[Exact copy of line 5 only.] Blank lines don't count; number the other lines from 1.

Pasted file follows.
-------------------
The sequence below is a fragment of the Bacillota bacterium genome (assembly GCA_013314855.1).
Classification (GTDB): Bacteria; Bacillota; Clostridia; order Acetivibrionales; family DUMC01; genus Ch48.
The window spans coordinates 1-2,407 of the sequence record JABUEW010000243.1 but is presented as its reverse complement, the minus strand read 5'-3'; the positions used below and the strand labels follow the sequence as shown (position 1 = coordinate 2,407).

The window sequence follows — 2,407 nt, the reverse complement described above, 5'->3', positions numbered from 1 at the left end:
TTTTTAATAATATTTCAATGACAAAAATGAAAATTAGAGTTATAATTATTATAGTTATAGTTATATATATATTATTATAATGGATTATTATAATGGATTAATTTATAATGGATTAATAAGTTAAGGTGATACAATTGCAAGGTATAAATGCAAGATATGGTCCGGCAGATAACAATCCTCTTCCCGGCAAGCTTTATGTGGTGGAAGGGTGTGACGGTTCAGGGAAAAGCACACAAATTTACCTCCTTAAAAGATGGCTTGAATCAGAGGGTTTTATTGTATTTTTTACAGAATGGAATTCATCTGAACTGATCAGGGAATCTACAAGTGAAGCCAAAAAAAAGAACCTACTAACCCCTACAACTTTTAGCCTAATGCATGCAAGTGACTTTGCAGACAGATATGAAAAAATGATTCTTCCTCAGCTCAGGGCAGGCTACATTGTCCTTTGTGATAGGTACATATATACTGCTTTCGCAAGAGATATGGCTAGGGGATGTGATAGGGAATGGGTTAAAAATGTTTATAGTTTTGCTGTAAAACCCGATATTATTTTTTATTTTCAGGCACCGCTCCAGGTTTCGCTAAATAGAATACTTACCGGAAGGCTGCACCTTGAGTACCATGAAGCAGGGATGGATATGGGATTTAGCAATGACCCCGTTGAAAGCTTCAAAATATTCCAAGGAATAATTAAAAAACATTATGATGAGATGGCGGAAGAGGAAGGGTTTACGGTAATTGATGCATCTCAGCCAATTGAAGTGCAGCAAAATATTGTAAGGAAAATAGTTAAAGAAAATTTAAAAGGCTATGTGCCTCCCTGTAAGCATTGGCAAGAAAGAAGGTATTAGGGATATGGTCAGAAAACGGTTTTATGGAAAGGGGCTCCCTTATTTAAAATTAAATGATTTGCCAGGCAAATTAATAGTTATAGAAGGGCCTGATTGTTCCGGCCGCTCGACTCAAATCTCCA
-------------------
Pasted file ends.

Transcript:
TTTTTAATAATATTTCAATGACAAAAATGAAAATTAGAGTTATAATTATTATAGTTATAGTTATATATATATTATTATAATGGATTATTATAATGGATTAATTTATAATGGATTAATAAGTTAAGGTGATACAATTGCAAGGTATAAATGCAAGATATGGTCCGGCAGATAACAATCCTCTTCCCGGCAAGCTTTATGTGGTGGAAGGGTGTGACGGTTCAGGGAAAAGCACACAAATTTACCTCCTTAAAAGATGGCTTGAATCAGAGGGTTTTATTGTATTTTTTACAGAATGGAATTCATCTGAACTGATCAGGGAATCTACAAGTGAAGCCAAAAAAAAGAACCTACTAACCCCTACAACTTTTAGCCTAATGCATGCAAGTGACTTTGCAGACAGATATGAAAAAATGATTCTTCCTCAGCTCAGGGCAGGCTACATTGTCCTTTGTGATAGGTACATATATACTGCTTTCGCAAGAGATATGGCTAGGGGATGTGATAGGGAATGGGTTAAAAATGTTTATAGTTTTGCTGTAAAACCCGATATTATTTTTTATTTTCAGGCACCGCTCCAGGTTTCGCTAAATAGAATACTTACCGGAAGGCTGCACCTTGAGTACCATGAAGCAGGGATGGATATGGGATTTAGCAATGACCCCGTTGAAAGCTTCAAAATATTCCAAGGAATAATTAAAAAACATTATGATGAGATGGCGGAAGAGGAAGGGTTTACGGTAATTGATGCATCTCAGCCAATTGAAGTGCAGCAAAATATTGTAAGGAAAATAGTTAAAGAAAATTTAAAAGGCTATGTGCCTCCCTGTAAGCATTGGCAAGAAAGAAGGTATTAGGGATATGGTCAGAAAACGGTTTTATGGAAAGGGGCTCCCTTATTTAAAATTAAATGATTTGCCAGGCAAATTAATAGTTATAGAAGGGCCTGATTGTTCCGGCCGCTCGACTCAAATCTCCA